\newenvironment{mytabular}[1][3cm]% #1 = width of first column (optonal)
{\columnseprule=0.4pt
  \setcolumnwidth{\dimexpr 0.5\columnseprule-0.5\columnsep\relax,
    #1,
    \dimexpr \textwidth-#1-2\columnsep-2\columnseprule\relax,
    \dimexpr 0.5\columnseprule-0.5\columnsep\relax}%
  \parindent=0pt
  \def\hline{\switchcolumn[1]*[\hrule width\textwidth]}%
  \begin{paracol}{4}}%
{\end{paracol}}
  
\begin{document}

\section{Introduction}
\section{Internal Functioning}

Magnetism is a property of matter that is a result of the orbiting electrons in atoms. The orbiting electrons cause the atoms to have a magnetic moment associated with an intrinsic angular momentum called spin. Spin will be discussed in more detail a little bit further down. It's convenient to imagine the electron spinning on its axis with the up and down orientations. However, in reality the electron is not physically spinning!


The following list gives a detailed description of each of this files.

\subsection{List of Program Components}

\subsubsection{alpha.py}

\textbf{Description:} 
sndmbfjherhfiuewhiu
skdjfiejijfiejfiojowejqo
ksnjhewiufhiwef
ksdnfjnaiefhie
ajksdnfiefiuej

\textbf{Modules used:} 123

\textbf{Functional Specifications of the Functions:}\medskip

\begin{mytabular}
\hline
\strut\textbf{to}
\switchcolumn
\strut kur\medskip

xmcnkdskjfakjfjkla;kslfk;lak;dslfklsd;k;alk;fekfoe \medskip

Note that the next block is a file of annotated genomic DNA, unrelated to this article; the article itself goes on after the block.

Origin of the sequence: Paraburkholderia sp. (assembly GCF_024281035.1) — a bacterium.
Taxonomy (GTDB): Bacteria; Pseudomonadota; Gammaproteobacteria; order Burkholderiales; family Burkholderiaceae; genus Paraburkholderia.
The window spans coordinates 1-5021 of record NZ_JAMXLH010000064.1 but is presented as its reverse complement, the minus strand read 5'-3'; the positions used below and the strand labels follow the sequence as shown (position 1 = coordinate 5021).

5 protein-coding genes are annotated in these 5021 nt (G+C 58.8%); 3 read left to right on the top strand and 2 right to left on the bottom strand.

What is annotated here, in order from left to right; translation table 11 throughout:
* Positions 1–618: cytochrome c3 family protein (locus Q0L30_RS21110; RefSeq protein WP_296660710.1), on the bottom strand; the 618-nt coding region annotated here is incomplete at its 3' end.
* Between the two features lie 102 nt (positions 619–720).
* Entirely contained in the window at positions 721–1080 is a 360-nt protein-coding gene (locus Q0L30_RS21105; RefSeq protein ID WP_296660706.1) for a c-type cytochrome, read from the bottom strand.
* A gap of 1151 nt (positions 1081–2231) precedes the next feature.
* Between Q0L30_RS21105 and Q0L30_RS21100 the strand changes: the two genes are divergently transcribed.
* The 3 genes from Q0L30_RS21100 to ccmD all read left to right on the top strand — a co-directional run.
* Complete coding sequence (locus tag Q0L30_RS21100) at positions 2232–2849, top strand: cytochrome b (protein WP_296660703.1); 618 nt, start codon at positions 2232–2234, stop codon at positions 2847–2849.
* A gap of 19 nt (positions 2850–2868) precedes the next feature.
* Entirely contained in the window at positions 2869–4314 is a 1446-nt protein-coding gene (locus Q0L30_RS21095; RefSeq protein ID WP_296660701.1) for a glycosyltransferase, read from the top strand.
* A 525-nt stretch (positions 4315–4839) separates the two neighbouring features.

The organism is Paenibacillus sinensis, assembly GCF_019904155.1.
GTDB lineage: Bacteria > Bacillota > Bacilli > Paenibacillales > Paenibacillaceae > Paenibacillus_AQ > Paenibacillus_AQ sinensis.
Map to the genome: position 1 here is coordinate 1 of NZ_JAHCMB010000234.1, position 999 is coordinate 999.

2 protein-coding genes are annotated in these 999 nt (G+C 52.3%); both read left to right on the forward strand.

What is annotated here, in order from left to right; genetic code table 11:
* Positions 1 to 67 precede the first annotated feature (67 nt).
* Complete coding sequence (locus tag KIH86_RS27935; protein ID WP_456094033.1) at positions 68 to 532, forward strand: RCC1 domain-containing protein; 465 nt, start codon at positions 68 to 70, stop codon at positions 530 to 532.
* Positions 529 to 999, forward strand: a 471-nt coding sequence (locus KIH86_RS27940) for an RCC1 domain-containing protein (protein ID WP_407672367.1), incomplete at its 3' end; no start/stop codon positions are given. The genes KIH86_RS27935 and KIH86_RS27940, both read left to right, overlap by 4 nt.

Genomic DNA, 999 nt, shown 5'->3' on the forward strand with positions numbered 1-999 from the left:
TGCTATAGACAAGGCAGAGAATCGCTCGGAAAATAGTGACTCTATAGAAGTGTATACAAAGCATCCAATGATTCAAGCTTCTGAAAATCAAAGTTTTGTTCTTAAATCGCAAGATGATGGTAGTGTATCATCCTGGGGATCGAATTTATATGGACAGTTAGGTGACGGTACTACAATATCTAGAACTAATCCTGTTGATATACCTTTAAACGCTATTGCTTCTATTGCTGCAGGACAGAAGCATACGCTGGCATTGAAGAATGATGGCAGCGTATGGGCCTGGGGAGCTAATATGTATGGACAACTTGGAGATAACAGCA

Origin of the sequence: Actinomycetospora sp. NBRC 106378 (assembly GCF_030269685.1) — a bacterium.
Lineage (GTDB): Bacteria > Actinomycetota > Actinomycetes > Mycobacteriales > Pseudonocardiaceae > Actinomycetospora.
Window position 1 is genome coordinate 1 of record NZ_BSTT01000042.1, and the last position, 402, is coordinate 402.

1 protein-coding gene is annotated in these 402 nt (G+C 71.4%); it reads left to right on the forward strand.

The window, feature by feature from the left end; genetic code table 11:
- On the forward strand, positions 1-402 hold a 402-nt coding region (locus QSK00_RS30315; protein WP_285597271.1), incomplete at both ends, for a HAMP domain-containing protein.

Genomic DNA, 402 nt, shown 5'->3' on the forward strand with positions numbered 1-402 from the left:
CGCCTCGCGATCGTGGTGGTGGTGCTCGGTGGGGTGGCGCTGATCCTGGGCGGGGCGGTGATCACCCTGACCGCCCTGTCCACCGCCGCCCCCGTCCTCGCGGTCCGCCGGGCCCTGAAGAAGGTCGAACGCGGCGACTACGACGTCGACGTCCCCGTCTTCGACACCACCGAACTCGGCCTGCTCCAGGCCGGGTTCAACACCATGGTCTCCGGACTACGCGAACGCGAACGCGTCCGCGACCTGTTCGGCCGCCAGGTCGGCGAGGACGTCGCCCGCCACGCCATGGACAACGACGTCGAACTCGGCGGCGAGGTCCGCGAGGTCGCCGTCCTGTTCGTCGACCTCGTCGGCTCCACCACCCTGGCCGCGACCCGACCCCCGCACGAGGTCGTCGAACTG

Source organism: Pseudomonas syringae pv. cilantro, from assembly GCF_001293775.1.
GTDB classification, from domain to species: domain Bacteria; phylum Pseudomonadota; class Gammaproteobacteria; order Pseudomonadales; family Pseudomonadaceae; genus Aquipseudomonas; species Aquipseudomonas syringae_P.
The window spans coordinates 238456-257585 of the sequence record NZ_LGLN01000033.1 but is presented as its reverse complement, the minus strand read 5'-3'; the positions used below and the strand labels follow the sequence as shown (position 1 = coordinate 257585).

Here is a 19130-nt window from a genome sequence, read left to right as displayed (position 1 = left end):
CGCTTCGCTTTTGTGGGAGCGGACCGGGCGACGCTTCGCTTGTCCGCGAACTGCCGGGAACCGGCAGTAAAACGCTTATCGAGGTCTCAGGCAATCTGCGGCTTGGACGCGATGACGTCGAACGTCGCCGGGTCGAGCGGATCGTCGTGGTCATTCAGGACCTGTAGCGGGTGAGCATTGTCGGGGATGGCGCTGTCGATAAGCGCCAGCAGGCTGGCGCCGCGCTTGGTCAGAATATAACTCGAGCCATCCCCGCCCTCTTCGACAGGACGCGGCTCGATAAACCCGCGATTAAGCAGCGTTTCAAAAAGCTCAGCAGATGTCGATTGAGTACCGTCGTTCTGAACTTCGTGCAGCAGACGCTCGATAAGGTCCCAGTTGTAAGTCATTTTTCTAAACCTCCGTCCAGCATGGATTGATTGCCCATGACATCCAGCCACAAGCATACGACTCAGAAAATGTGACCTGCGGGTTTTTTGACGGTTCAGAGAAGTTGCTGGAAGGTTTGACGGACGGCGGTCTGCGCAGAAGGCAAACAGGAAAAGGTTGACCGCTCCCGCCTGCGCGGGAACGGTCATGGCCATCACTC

Magnetism is a property of matter that is a result of the orbiting electrons in atoms. The orbiting electrons cause the atoms to have a magnetic moment associated with an intrinsic angular momentum called spin. Spin will be discussed in more detail a little bit further down. It's convenient to imagine the electron spinning on its axis with the up and down orientations. However, in reality the electron is not physically spinning!

The body is largely composed of water molecules. Each water molecule has two hydrogen nuclei or protons. MRI takes advantage of the high prevalence of hydrogen in the body and the magnetic properties of the proton in a hydrogen atom. Hydrogen atoms induce a small magnetic field due to the spin of this atom's proton. When a person goes inside the powerful magnetic field of the scanner, the magnetic moments (the measure of its tendency to align with a magnetic field) of some of these protons changes, and aligns with the direction of the field.

The magnetic field in an magnetic resonance imaging (MRI) scanner is generated by surrounding a coil of wire with super cooling fluids (liquid helium and liquid nitrogen) lowering the temperature to about 10°K (-263°C or -441°F). Electrical current in the coil moves very fast creating the extremely large magnetic field.

kap(Integer, size -1)\medskip

\textbf{output}\par
theta\par
ppp\par
ooo\par
werwr\bigskip
kdkfjkrjeie\par
mdfmkerjoij\par
assad\strut
\hline
\end{mytabular}
\end{document}
2
  • it's a bit messy and the page break looks very abrupt but it's the closest I have gotten to extending the table.
    – Jules
    Nov 12 '20 at 20:29
  • The version with mytabular environment is more helpful. Now, I can control the column width and edit it according to convenience, Thank you.
    – Jules
    Nov 13 '20 at 15:04

Your Answer

By clicking “Post Your Answer”, you agree to our terms of service, privacy policy and cookie policy

Not the answer you're looking for? Browse other questions tagged or ask your own question.